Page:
10 Years of the Japanese Classic Car Show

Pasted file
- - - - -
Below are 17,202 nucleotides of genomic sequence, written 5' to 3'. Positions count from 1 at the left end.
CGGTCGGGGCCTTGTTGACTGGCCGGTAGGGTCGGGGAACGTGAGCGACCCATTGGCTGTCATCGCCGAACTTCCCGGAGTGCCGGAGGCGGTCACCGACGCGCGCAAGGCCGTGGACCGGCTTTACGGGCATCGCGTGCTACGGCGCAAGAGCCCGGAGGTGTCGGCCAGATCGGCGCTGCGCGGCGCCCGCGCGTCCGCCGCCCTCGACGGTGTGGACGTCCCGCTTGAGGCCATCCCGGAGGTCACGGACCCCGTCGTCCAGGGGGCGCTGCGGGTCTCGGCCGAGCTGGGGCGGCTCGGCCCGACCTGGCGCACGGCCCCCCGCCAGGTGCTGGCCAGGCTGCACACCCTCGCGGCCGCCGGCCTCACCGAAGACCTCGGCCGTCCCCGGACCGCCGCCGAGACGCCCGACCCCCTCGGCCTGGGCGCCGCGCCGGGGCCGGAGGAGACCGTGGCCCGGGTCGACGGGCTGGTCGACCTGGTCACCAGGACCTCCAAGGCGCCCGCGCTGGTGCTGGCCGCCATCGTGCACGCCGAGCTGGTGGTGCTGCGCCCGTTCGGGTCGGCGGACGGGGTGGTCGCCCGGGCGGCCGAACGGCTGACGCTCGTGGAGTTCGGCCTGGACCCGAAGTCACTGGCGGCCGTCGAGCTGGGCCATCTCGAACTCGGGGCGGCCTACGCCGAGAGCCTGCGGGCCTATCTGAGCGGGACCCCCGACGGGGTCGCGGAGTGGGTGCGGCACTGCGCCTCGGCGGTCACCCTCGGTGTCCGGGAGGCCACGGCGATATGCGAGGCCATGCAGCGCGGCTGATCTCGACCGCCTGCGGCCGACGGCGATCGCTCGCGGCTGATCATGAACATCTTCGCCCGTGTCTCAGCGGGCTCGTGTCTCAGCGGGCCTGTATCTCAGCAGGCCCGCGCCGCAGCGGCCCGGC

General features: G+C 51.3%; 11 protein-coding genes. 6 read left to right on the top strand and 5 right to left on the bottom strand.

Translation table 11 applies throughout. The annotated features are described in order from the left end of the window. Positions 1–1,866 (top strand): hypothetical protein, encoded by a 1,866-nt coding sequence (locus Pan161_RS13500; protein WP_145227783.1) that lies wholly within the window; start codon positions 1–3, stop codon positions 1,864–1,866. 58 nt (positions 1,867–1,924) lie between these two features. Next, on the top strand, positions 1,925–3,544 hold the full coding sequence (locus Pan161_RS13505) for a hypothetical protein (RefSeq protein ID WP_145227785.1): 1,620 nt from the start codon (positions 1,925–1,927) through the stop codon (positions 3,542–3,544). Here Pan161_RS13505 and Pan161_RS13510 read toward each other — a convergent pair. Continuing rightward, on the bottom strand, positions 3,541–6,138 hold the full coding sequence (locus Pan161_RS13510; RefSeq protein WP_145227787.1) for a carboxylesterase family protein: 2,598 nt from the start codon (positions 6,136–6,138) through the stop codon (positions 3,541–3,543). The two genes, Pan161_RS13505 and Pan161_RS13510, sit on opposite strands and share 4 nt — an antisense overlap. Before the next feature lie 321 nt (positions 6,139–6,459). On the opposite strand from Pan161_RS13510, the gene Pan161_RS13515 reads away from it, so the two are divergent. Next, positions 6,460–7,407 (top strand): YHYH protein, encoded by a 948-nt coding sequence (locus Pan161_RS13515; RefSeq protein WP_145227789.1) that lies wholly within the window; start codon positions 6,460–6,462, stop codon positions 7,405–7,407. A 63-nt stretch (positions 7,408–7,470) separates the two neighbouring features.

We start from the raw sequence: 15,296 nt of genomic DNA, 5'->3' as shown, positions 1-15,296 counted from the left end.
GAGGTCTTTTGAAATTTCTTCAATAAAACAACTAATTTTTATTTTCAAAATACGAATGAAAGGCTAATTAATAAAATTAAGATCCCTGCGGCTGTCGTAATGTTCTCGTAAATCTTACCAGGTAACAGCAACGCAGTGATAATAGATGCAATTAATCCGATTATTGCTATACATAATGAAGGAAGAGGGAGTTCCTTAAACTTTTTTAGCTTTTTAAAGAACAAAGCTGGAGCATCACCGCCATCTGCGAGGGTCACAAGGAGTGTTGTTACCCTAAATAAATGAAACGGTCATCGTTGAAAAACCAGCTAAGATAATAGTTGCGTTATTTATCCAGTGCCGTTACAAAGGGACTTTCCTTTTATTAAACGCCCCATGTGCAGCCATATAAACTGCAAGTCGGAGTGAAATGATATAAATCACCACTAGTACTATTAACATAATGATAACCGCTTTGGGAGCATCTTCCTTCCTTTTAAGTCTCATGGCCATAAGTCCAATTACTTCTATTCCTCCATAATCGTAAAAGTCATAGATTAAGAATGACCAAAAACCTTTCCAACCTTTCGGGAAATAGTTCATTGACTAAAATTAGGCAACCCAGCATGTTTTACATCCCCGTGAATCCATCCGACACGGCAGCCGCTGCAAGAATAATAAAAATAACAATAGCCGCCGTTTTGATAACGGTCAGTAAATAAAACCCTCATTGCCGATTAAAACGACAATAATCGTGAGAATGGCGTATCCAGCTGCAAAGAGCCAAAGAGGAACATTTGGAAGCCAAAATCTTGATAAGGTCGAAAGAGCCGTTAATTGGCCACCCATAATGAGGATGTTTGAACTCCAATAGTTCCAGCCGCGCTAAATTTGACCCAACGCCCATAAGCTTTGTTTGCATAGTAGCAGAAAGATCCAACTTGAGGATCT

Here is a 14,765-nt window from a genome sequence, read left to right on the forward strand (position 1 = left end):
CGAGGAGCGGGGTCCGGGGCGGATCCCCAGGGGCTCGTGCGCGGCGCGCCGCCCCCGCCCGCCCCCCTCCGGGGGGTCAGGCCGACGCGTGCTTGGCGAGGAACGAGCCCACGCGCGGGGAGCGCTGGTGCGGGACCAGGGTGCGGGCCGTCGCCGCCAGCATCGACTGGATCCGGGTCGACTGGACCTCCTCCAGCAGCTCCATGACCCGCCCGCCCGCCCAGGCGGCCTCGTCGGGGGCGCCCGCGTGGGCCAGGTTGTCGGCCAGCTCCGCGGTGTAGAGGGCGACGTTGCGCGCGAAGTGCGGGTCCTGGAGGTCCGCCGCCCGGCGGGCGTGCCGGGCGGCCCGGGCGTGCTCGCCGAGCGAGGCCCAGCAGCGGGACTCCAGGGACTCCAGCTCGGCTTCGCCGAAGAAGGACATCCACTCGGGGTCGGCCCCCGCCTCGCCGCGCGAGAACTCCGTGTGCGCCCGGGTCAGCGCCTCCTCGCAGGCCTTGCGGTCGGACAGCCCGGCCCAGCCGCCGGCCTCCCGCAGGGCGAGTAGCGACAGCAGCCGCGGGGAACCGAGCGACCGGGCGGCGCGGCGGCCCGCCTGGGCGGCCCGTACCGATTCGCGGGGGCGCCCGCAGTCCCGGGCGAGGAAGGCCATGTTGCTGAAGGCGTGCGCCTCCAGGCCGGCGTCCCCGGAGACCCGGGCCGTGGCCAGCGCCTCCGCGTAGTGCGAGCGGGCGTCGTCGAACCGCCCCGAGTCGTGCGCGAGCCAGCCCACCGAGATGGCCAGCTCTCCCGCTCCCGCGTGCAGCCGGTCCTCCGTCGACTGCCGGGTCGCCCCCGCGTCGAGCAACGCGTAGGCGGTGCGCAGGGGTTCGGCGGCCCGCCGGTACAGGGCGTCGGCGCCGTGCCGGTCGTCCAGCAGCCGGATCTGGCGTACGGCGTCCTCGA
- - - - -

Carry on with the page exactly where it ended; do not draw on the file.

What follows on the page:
This year marks the 10th anniversary for the Japanese Classic Car Show, held annually at the Queen Mary in Long Beach, CA - and while it's already an event celebrating nostalgic cars, the sentiment was even stronger this time around. From restored to modified, every vehicle was in excellent show-quality condition despite, being 25 or more years old. Scoping out the builds by the Queensway Bay, I was immediately overwhelmed by all of the vintage Nissan's and Datsun's. Every step on the grass took me to a different place on the timeline of Nissan’s legacy - so it would only be fitting to take you all on a small climb up the Nissan family tree through the sights of JCCS’s 10th year. First, we'll start with the “young” of the group, and I use that term lightly because, while this masterpiece of a Nissan Skyline C110 might be the youngest of the bunch, it’s still a car that was in production during the early 1970’s! The fitment of those massive SSR Techno Phantom wheels are perfect, Patrick did a great job having one of the cleanest Kenmeri’s on this day. Fun fact: “Kenmeri” is the nickname of this model Skyline because of advertisements out during the era featuring a couple named “Ken” and “Mary,” enjoying their newly purchased Skyline. Just prior to the Kenmeri, the late '60s brought the Hakosuka - loosely translated as “Box Skyline,” based on its boxy exterior design of course. Here is one of my personal favorites, Roy’s Skyline 2000GT HT. This Skyline is perfect inside and out, but what really makes it is the dedication Roy had to find and build his dream car and turn it into a real street machine. If you ever bump into him or stumble upon his blog postings, it’s definitely a story you will be on the edge of your seat for. I spent so much of my time on the grass area of the show, that I almost missed TK Taka's Skyline GTR on RS Watanabe wheels. It was on display next to the International Vehicle Importers booth, which is a very good source for anyone thinking about importing a car into the US. There are strict laws and regulations that must be followed before a car can be imported legally, and they are a great reference to help you out every step of the way. Datsun is a name that dates back as far as 1914, but was taken over by Nissan in the '30s, until it eventually got phased out altogether during the '80s. In between that time, they made some small cars that are still just as popular to this day as they were back when they were first released. One of which being the Datsun Z, which first came into production in 1970. Pete Brock might not be a household name to the mainstream, but he’s a legend amongst the automotive industry. Way back in the 60’s Brock Racing Enterprises (BRE) was born, first making automotive designs for the likes of GM and Shelby, and then after a successful racing career, BRE Datsun was formed from it. And here we are now with a newly unveiled BRE 1971 Datsun 240Z tribute car. The story behind this one is that it was bought from the original owner and completely stripped down then built back up to perfection - showcasing showcase all of the aftermarket parts Pete Brock designed that helped make his racing career as successful as it was back in the '70s. Here rests another Datsun 240Z, but of a different mold. SimTec Motorsports rolled out a truly aggressive road warrior style build. The metal front diffuser looks too sharp to touch, while the BBS wheels give this monster a footing to stand on. But what lies in the belly of the beast is the key factor here, a built Nissan VG30DET V6 engine which boasts a significantly higher horsepower than the original 240Z motor. And the gladiator helmet in the driver seat may not add any additional horsepower, but it does give the intimidation factor a big boost. Doing big things by working on small things is something Jun Imai, one of the Mattel’s hottest Hot Wheel Designers, is definitely known for. But he didn’t just stop there, his “Street Fighter” 1974 Datsun 260Z is his second excellent complete car build he’s worked on and what makes it so great is all the attention to details he put into making it his own. Whether it’s a quality purchased product, an old, cleaned, and re-purposed part, or some one-off custom build part he made himself - it’s a true representation of what goes on in this designer’s creative mind! Before the Datsun Z rose to fame, production on the Datsun 510 began in 1967. It's simple and reliable design pulled people in, but it was the convenience that many of the parts were interchangeable allowing for easy upgrades and modifications for the 510’s that kept the people into these little cars. John Paul’s 1969 Datsun 510 with an SR-turbo swap was my personal favorite 510 at the show just because of how simple it is; clean inside and out especially how well it sits with those Nitto Tires wrapped around discontinued Volk Racing GT-P wheels, my all-time favorite wheel design ever. This yellow two-door Datsun 510 almost made me do a double-take, because there was a also a yellow Hakosuka with black RS Watanabe wheels elsewhere at the show. Two different cars from the same time period, the resemblance is uncanny. But a little more information on this 510 is that is has a Nissan KA24DE engine swap inside, seamlessly upgrading this classic beast. Another Datsun 510 I want to highlight is this one done in an awesome black and gold theme. The Datsun Dimer 510 emblem on the grill is a common nickname to many true Datsun 510 enthusiasts. And the two gold stripes on the side are homage to a BRE signature design for the Datsun’s the brand has built in the past. The 510 series is actually part of the Nissan Bluebird model, which is one of the longest-running models of any of the Japanese automakers. The Datsun 410 Wagon was first produced in 1964 and this particular one has been restored to its glory days of taking relaxing drives along the coast. Fully equipped with a surfboard on the roof rack and a vintage outdoor air conditioner, perfect for those easier times way back when – going to the beach without a care in the world and enjoying the ride. The Datsun Roadsters can be dated back to the early 1930’s, which is where the Datsun Sport, or more popularly known as the Datsun Fairlady, came from starting in the late 1950’s. The Fairlady is one of the oldest, most iconic import sports cars and helped bring into production similar competitor models from other Japanese automakers. This gorgeous white roadster is Shant’s 1967 Datsun Fairlady, a tiny car with a lot of personality; especially with those 15” mesh Enkei E92’s. The Nissan/Datsun family has been one of the more popular groups to always grace JCCS with a full force of individually modified classics. It’s amazing how many variations you can find with such old cars – but it doesn’t stop here! Check out gallery below to see more cars of yesteryear, including the Rat Rod Toyota Truck from the Toyota Museum, one of the first Acura NSX’s built coming out from the Honda Museum, a Dodge Colt – but don’t worry, he’s cool, these were actually manufactured by Mitsubishi in the '70s, a 6 cylinder Nissan Patrol you can’t miss, a couple of rotary Mazda trucks, and a 1969 Subaru Mini Van with a warning label stating it’s maximum capacity is only 15 clowns. After the gallery, don’t forget about the video to get a feel of JCCS’s 10th-year vibe.